Sohappy, 110 Wash. 2d at 909, 757 P.2d 509. Cooper ignores this disclaimer and his briefs never mention the federal Sohappy decision. Instead, Cooper relies on this court's opinion in Sohappy for the proposition that we have rejected the distinction between "Indian country" and "reservation" for purposes of RCW 37.12.010. Sohappy does not, as Cooper suggests, hold that "reservation" includes all lands held in trust for the benefit of *410 Indians. The court's holding is clearly limited to the in-lieu fishing site in question. As the State points out, Cooper's interpretation would render the phrase "within an established Indian reservation" totally meaningless. If the term "reservation" in RCW 37.12.010 included all Indian lands outside the formal boundaries of established reservations, then the exception would swallow the rule.

Federal definitions of "reservation"

Cooper also cites Sohappy for the proposition that this court should look to federal precedent interpreting the term "reservation." There are several problems with this approach. The federal cases cited by Cooper are concerned with the definition of "Indian country" for purposes of federal jurisdiction. While some federal cases use the terms "Indian country" and "reservation" interchangeably, other cases clearly indicate that they are not the same thing. See Tooisgah v. United States, 186 F.2d 93, 98 (10th Cir.1950). Furthermore, when RCW 37.12.010 was amended in 1963, Public Law 280 gave Washington the authority to assume nonconsensual civil and criminal jurisdiction over all Indian country in the state if the Legislature so chose. Therefore, a determination of whether the 1963 version of RCW 37.12.010 asserted state jurisdiction over particular Indian lands (or over particular areas of law) presents a question of state law. Federal interpretations of the term "reservation" for purposes of federal jurisdiction are not helpful where, as here, reliance on such interpretations would render the plain language of RCW 37.12.010 meaningless.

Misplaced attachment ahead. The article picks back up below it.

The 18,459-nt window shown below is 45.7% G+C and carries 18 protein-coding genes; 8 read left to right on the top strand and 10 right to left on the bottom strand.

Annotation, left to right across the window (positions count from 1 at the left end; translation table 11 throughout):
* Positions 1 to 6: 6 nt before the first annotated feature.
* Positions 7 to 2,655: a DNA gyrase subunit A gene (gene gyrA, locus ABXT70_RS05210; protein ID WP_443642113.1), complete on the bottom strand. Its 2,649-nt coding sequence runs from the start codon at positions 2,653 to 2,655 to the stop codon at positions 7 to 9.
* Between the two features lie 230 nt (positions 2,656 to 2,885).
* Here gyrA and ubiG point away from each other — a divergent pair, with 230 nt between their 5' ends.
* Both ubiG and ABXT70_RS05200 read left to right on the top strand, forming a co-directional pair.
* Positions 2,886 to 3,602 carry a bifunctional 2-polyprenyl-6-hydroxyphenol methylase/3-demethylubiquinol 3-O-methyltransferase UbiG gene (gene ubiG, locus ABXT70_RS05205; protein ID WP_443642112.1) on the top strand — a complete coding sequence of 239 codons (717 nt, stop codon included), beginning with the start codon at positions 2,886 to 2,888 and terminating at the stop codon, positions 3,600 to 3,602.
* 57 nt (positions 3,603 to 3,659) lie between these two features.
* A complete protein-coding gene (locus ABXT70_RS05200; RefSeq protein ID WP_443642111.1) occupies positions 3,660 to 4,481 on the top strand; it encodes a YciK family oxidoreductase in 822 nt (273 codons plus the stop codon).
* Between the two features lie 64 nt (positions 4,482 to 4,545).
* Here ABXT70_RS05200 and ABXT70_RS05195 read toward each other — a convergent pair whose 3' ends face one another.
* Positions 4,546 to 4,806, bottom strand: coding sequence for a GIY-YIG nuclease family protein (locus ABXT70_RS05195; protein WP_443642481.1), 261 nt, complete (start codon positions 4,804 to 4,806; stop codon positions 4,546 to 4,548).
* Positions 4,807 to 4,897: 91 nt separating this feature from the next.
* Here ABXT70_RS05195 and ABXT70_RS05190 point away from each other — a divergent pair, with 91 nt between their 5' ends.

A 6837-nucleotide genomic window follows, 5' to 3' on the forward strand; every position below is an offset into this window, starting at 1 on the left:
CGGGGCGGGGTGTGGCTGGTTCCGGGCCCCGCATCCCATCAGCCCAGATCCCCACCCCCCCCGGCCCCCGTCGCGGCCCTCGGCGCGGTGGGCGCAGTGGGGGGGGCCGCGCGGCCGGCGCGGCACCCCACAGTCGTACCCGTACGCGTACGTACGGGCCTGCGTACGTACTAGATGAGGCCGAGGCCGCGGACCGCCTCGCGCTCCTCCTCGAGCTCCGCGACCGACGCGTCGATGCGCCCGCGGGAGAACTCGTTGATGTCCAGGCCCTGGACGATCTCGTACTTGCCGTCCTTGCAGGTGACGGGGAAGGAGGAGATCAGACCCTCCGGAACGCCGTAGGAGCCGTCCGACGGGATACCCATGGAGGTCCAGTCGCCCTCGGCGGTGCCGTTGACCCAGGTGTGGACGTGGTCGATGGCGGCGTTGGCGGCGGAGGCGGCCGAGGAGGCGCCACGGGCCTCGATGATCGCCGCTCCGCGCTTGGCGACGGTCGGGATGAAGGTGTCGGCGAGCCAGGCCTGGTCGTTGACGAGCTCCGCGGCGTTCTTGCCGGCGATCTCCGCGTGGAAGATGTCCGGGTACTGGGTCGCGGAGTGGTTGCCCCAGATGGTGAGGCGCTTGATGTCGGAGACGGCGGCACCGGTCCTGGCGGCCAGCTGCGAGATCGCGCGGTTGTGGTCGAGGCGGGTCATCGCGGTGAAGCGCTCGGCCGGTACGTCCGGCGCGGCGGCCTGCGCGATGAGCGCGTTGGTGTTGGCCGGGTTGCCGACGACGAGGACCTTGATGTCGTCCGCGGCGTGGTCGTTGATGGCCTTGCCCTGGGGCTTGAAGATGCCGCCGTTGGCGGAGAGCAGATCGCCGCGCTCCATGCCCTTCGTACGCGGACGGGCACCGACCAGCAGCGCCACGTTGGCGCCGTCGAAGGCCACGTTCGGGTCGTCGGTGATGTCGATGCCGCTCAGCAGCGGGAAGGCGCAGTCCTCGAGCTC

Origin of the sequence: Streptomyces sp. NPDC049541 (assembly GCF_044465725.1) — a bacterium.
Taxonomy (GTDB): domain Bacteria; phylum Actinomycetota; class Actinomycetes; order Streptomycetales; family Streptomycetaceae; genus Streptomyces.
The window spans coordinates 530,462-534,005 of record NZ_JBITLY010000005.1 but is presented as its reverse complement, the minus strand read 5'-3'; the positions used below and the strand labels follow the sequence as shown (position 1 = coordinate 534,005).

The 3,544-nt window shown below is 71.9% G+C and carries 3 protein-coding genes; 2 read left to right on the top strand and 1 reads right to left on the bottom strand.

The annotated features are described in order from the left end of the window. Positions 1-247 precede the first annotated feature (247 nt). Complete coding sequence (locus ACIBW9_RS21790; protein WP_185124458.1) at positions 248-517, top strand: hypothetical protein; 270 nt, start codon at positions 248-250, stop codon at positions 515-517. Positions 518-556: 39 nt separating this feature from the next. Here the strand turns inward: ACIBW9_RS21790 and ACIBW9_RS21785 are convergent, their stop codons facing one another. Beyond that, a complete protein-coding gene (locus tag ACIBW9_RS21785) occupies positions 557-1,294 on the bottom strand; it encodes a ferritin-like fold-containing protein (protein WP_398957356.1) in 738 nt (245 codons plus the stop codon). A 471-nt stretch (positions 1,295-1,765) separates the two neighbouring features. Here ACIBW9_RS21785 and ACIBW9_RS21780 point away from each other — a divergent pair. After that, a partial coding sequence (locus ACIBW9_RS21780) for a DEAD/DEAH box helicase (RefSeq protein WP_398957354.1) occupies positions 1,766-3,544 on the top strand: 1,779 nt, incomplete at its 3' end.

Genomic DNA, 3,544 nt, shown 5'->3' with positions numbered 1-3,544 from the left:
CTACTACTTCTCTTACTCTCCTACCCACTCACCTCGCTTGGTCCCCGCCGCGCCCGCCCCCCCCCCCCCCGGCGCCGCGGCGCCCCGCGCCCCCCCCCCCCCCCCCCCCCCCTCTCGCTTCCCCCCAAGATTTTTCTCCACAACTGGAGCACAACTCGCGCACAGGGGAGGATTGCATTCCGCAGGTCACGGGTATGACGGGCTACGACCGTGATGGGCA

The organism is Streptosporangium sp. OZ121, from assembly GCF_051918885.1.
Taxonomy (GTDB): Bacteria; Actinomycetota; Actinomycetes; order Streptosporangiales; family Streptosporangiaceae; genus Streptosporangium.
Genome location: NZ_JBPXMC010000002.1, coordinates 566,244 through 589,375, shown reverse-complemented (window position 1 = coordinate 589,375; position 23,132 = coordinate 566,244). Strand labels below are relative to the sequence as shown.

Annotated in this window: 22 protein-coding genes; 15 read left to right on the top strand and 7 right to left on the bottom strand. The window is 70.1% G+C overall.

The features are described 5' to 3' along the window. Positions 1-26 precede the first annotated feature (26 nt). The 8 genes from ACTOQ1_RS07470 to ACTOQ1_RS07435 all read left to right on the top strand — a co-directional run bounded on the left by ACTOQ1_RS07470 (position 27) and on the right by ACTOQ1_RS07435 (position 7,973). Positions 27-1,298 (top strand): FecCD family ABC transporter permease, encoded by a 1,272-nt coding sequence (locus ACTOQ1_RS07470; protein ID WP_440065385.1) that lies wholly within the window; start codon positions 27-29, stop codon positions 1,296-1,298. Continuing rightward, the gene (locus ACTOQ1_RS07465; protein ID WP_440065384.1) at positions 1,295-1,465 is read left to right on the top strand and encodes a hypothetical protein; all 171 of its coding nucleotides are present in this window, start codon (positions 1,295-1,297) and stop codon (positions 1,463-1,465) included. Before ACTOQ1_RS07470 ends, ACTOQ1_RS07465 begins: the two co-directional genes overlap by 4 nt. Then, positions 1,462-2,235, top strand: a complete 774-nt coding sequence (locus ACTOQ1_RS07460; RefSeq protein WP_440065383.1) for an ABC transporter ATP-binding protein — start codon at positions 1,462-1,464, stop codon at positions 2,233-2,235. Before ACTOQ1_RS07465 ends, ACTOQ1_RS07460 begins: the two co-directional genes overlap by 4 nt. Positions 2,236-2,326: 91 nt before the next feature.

Oklahoma Tax Comm'n v. Citizen Band Potawatomi Indian Tribe of Okla., 498 U.S. 505, 111 S. Ct. 905, 112 L. Ed. 2d 1112 (1991), relied on by Cooper, is inapplicable. In that case, the Supreme Court rejected a distinction between trust lands and "reservations" for purposes of whether property was in Indian country. An Indian tribe challenged Oklahoma's authority to impose sales taxes on cigarettes sold at a store on trust land. Oklahoma had not asserted state jurisdiction over Indian country pursuant to Public Law 280. Nevertheless, the State argued that it had jurisdiction because the store was not within a formally established "reservation." The Supreme Court disagreed. "[T]he test for determining whether land is Indian country does not turn upon whether that land is denominated `trust land' or `reservation.' "Potawatomi Indian Tribe, 498 U.S. at 511, 111 S. Ct. at 910 (emphasis added) (citing United States v. John, 437 U.S. 634, 648-49, 98 S. Ct. 2541, 2548-49, 57 L. Ed. 2d 489 (1978)). Unlike Oklahoma, Washington has assumed jurisdiction over Indian country pursuant to Public Law 280. The issue is not whether Cooper's crime was committed in "Indian country" for purposes of federal jurisdiction, but whether it was committed "within an established Indian reservation" for purposes of RCW 37.12.010.